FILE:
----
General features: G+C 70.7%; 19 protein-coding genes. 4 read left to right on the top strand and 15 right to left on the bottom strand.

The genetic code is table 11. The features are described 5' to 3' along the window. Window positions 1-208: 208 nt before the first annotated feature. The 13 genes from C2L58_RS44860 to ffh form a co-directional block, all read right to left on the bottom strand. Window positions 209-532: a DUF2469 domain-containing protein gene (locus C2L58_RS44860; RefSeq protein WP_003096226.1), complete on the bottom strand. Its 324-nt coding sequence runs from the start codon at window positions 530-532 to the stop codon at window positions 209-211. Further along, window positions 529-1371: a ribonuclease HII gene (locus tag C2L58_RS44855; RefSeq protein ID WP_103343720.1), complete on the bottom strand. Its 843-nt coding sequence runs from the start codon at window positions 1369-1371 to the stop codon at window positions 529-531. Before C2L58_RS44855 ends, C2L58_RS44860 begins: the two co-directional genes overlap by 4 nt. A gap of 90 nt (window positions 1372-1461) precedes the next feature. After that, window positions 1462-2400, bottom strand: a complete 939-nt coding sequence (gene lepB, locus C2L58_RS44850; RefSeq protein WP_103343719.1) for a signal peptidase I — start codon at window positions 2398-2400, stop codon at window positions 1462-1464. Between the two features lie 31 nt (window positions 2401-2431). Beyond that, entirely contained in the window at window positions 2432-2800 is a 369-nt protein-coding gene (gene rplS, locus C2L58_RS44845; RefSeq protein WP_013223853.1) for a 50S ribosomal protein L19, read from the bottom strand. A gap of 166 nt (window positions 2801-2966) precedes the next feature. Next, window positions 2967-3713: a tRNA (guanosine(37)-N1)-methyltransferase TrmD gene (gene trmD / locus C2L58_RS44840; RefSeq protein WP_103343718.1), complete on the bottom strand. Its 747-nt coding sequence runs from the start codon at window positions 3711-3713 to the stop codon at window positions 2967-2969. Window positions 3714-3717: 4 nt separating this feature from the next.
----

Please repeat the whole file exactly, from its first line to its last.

General features: G+C 70.7%; 19 protein-coding genes. 4 read left to right on the top strand and 15 right to left on the bottom strand.

The genetic code is table 11. The features are described 5' to 3' along the window. Window positions 1-208: 208 nt before the first annotated feature. The 13 genes from C2L58_RS44860 to ffh form a co-directional block, all read right to left on the bottom strand. Window positions 209-532: a DUF2469 domain-containing protein gene (locus C2L58_RS44860; RefSeq protein WP_003096226.1), complete on the bottom strand. Its 324-nt coding sequence runs from the start codon at window positions 530-532 to the stop codon at window positions 209-211. Further along, window positions 529-1371: a ribonuclease HII gene (locus tag C2L58_RS44855; RefSeq protein ID WP_103343720.1), complete on the bottom strand. Its 843-nt coding sequence runs from the start codon at window positions 1369-1371 to the stop codon at window positions 529-531. Before C2L58_RS44855 ends, C2L58_RS44860 begins: the two co-directional genes overlap by 4 nt. A gap of 90 nt (window positions 1372-1461) precedes the next feature. After that, window positions 1462-2400, bottom strand: a complete 939-nt coding sequence (gene lepB, locus C2L58_RS44850; RefSeq protein WP_103343719.1) for a signal peptidase I — start codon at window positions 2398-2400, stop codon at window positions 1462-1464. Between the two features lie 31 nt (window positions 2401-2431). Beyond that, entirely contained in the window at window positions 2432-2800 is a 369-nt protein-coding gene (gene rplS, locus C2L58_RS44845; RefSeq protein WP_013223853.1) for a 50S ribosomal protein L19, read from the bottom strand. A gap of 166 nt (window positions 2801-2966) precedes the next feature. Next, window positions 2967-3713: a tRNA (guanosine(37)-N1)-methyltransferase TrmD gene (gene trmD / locus C2L58_RS44840; RefSeq protein WP_103343718.1), complete on the bottom strand. Its 747-nt coding sequence runs from the start codon at window positions 3711-3713 to the stop codon at window positions 2967-2969. Window positions 3714-3717: 4 nt separating this feature from the next.